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Capitals at Maple Leafs: Game 3 time, TV channel, live stream, how to watch

Capitals at Maple Leafs: Game 3 time, TV channel, live stream, how to watch

With their double-overtime win in Game 2 on Saturday, the Toronto Maple Leafs earned a series split through Games 1 and 2 in Washington. Now the Caps head to Toronto looking to retake the series lead in an all-important Game 3.

The Leafs' task of containing the Caps will be made more difficult without defenseman Roman Polak who suffered a season-ending lower-body injury in Game 2.


Who: Washington Capitals vs. Toronto Maple Leafs
What: Game 3, 2017 NHL Stanley Cup Playoffs, Eastern Conference First Round
When: 7:00 p.m. ET on Monday, April 17
Where: Verizon Center. Washington, D.C.
Online Stream: Check out CSN's live stream page here
TV Channel:CSN Mid-Atlantic (Channel Finder), NBCSN, CBC, TVAS2​
Radio: 1500 AM (Capitals Radio Network)



With the series tied 1-1, the Capitals take on the Maple Leafs in Game 3 of their best of seven series on Monday, April 17 at 7:00 p.m. ET at Air Canada Centre.


Game 3 of Capitals-Maple Leafs will be broadcast on CSN. Caps GameTime gets things started at 6:00 p.m. ET with Caps Extra and Caps Overtime following the game and Caps in 30 at 11:45 p.m. (CSN channel Finder)


Game 3 of Capitals-Maple Leafs, as well as the pre and postgame shows, is available to stream live here through CSN's live stream page and is available to authenticated CSN Mid-Atlantic subscribers on desktops, tablets, mobile devices and connected TVs anywhere in the United States.


Here are the projected lines based on Saturday's game:


Alex Ovechkin - Nicklas Backstrom - T.J. Oshie
Marcus Johansson - Evgeny Kuznetsov - Justin Williams
Brett Connolly - Lars Eller - Andre Burakovsky
Daniel Winnik - Jay Beagle - Tom Wilson


Karl Alzner - John Carlson
Dmitry Orlov - Matt Niskanen
Brooks Orpik - Kevin Shattenkirk

Braden Holtby starts with Philipp Grubauer as backup

Paul Carey, Nate Schmidt, Taylor Chorney

Maple Leafs


Zach Hyman - Auston Matthews - William Nylander
Leo Komarov - Nazem Kadri - Connor Brown
James van Riemsdyk - Tyler Bozak - Mitch Marner
Matt Martin - Brian Boyle - Kasperi Kapanen


Morgan Rielly - Matt Hunwick
Jake Gardiner - Nikita Zaitsev
Martin Marincin - Connor Carrick

Frederik Andersen starts with Curtis McElhinney as backup

Josh Leivo, Ben Smith, Alexey Marchenko


Stanley Cup Odds: Capitals 9/2, Maple Leafs 25/1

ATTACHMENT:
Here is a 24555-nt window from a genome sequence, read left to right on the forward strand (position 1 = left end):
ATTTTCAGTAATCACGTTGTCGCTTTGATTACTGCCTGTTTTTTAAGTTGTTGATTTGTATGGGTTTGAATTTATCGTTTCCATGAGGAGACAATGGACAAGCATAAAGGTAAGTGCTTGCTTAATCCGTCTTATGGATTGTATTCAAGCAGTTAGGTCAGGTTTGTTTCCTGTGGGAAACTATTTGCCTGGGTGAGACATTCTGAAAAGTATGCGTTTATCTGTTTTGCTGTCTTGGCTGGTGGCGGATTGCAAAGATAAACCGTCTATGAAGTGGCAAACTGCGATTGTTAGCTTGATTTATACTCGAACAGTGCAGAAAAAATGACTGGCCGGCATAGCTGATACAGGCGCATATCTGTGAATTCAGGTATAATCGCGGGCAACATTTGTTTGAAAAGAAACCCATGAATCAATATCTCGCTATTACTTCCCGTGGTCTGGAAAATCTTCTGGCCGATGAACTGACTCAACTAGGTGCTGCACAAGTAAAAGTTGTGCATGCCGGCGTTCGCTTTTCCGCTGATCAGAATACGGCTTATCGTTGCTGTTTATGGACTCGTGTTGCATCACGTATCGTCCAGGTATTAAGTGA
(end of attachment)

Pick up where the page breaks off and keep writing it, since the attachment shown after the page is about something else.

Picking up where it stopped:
Game 3 Spread: Capitals -1.5
Game 3 Over/Under: 5
Game 3 Money Line: Capitals -160, Maple Leafs +130
Against The Spread: Capitals are 6-3 straight up against the Maple Leafs in their last 8 games.


Use the comment section below to discuss the game action with other Capitals fans. 

For all the latest Caps coverage, follow Capitals Insider Tarik El-Bashir, Capitals Digital Producer JJ Regan and the CSN Capitals account on Twitter. Be sure check out our Capitals page and CSN's Facebook page.

Keep up with all the action here with Capitals GameZone and join in on the conversation here with Capitals Pulse.

RELATED: 2017 Stanley Cup Playoff Predictions

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Behind the scenes before an NHL game, players find their routine

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Behind the scenes before an NHL game, players find their routine

 WASHINGTON -- Game time draws near and the hallways at Capital One Arena come to life. 
The routine is the same all across the NHL. In the 30 minutes before warm-ups begin, when players take the ice in uniform, fire shots at the starting goalie and roll through their lines and defensive pairs for the night, there is the pre-warm up. 
That’s the part fans don’t get to see. Unless, of course, you’re one of the lucky ones with tickets in the front row on the glass. In Washington that allows entry to the MGM National Harbor VIP Lounge near the Capitals’ locker room. Those ticket holders wander the corridor on the event level as reporters and broadcasters, public-relations staffers and off-ice officials check in for the media meal or scurry to handle their pre-game duties. In that long hallway, just a short walk from the visitors’ locker room, opposing players appear in the hour before the game with work to do. 
As bemused ushers and security personnel check credentials and look over tickets, an NHL player runs sprints at near full speed. At the other end of the hallway, a teammate bounces three small balls off the wall at a rapid pace, a hand-eye coordination exercise that helps with focus before taking the ice. Another player does quick steps through a rope ladder. He ignores anyone walking past.  
“I do pretty much the same thing every game day. I think a lot of guys do,” Capitals forward Tom Wilson said. “There’s no surprises. You know what game days look like, you know where you’re going to be, what you’re going to be doing. At this point in your career you’ve found out what works for you.”
It’s all part of the game day routine for hockey players who are creatures of habit. Capitals players aren’t visible at home games. They have their own weight room out of sight of prying eyes near their locker room. But the visiting players get no such luxuries. 
Instead, they find space where they can to get their bodies ready for warm-ups about 45 minutes before puck drop. The Capitals do the same when they go on the road.   
There’s no one right way. For some Capitals players, their basic routine might stay the same at the morning skate – how long they stay on the ice, what they try to accomplish while on it – and a pre-game nap in the afternoon is almost universal.